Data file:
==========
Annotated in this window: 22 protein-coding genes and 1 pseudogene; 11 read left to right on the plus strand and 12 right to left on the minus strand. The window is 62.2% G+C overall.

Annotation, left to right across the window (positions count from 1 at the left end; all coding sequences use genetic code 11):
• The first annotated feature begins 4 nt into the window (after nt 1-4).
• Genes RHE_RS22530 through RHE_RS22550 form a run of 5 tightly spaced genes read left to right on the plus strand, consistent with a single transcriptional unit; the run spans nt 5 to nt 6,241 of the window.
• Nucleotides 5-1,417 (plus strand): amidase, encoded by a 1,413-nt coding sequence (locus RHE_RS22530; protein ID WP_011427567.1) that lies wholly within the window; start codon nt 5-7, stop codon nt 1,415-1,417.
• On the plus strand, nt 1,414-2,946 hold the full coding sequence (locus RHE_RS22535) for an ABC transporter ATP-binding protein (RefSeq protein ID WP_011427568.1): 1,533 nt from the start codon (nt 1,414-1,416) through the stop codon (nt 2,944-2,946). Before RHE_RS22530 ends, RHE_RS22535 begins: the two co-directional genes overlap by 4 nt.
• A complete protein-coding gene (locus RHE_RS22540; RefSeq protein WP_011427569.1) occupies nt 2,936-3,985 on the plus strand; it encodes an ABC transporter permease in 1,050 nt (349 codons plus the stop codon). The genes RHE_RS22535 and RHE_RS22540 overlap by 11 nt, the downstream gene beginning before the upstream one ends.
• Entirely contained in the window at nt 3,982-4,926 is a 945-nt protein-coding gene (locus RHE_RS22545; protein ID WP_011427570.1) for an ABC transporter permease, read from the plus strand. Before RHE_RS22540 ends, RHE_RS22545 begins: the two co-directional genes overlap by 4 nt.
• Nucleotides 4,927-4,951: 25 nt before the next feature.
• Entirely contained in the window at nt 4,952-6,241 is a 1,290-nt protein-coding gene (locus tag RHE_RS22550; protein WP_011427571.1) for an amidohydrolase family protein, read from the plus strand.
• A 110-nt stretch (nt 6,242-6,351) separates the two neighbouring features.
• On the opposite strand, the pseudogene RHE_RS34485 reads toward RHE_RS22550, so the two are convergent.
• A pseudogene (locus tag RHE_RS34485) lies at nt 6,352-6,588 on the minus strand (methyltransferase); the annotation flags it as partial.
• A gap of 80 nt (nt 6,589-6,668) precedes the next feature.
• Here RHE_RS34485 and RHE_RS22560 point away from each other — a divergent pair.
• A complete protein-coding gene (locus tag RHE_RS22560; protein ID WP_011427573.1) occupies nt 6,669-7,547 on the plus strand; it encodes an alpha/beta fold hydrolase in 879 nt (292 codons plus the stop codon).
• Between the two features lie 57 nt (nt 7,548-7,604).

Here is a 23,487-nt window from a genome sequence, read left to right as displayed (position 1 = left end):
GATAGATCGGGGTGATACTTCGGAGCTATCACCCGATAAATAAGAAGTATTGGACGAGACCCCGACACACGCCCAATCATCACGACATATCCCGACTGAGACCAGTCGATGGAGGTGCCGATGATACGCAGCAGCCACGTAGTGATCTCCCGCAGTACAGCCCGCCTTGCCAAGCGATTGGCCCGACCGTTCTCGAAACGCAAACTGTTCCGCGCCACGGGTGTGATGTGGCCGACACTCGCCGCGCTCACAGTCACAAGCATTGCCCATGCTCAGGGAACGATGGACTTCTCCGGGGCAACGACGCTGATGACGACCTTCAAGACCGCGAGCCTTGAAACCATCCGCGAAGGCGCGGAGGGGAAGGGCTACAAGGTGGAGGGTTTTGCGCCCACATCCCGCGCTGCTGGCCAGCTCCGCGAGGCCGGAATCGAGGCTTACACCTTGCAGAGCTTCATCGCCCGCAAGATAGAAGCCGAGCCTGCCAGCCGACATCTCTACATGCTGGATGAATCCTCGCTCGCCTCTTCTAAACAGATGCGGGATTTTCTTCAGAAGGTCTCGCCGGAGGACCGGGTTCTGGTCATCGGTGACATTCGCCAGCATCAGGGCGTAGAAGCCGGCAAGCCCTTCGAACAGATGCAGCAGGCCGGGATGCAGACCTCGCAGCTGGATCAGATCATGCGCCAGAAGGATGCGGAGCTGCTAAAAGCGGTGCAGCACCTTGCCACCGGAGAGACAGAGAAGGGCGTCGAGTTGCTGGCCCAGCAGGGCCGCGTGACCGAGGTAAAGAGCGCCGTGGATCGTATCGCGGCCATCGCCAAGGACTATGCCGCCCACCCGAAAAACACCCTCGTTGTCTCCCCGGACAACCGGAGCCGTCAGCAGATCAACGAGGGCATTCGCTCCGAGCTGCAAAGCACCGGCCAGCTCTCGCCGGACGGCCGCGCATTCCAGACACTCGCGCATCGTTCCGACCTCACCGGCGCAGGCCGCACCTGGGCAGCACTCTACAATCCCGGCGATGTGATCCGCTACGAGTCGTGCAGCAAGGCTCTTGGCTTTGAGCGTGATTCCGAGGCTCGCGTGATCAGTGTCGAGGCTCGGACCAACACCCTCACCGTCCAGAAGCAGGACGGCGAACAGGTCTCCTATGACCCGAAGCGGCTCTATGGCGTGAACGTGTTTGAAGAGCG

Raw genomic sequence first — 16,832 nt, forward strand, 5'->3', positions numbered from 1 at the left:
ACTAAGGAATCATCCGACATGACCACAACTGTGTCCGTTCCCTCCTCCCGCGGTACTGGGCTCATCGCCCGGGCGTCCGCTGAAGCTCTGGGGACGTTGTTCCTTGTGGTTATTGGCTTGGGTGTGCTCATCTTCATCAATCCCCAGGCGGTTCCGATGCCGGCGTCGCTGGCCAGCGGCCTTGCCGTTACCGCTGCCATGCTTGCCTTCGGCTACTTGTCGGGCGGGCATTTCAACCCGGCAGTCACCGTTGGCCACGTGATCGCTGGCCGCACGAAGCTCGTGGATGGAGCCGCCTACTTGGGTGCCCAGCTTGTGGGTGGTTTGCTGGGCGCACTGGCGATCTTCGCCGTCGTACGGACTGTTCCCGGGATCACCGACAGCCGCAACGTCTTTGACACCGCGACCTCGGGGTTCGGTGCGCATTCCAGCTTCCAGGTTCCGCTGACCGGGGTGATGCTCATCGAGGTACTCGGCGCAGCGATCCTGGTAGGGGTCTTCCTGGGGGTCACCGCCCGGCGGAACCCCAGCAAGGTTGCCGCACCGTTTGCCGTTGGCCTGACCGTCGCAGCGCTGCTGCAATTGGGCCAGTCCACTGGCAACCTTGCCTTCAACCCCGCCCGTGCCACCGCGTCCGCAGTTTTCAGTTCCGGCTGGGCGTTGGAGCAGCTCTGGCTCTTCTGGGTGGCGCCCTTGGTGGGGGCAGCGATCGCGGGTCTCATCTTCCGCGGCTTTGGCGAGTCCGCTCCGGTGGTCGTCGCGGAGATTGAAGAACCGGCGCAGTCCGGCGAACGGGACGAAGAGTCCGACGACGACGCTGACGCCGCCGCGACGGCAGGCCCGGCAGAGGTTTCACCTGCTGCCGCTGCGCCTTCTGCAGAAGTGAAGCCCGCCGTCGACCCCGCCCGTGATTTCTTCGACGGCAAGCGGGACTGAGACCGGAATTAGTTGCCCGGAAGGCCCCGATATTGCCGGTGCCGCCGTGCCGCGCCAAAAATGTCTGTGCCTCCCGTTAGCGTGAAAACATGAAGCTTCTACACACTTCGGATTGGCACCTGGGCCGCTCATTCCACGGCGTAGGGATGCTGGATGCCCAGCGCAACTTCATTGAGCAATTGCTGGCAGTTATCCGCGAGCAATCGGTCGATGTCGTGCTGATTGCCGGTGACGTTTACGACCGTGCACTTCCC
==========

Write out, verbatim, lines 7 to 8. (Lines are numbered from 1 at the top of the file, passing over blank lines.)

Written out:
• A complete protein-coding gene (locus RHE_RS22540; RefSeq protein WP_011427569.1) occupies nt 2,936-3,985 on the plus strand; it encodes an ABC transporter permease in 1,050 nt (349 codons plus the stop codon). The genes RHE_RS22535 and RHE_RS22540 overlap by 11 nt, the downstream gene beginning before the upstream one ends.
• Entirely contained in the window at nt 3,982-4,926 is a 945-nt protein-coding gene (locus RHE_RS22545; protein ID WP_011427570.1) for an ABC transporter permease, read from the plus strand. Before RHE_RS22540 ends, RHE_RS22545 begins: the two co-directional genes overlap by 4 nt.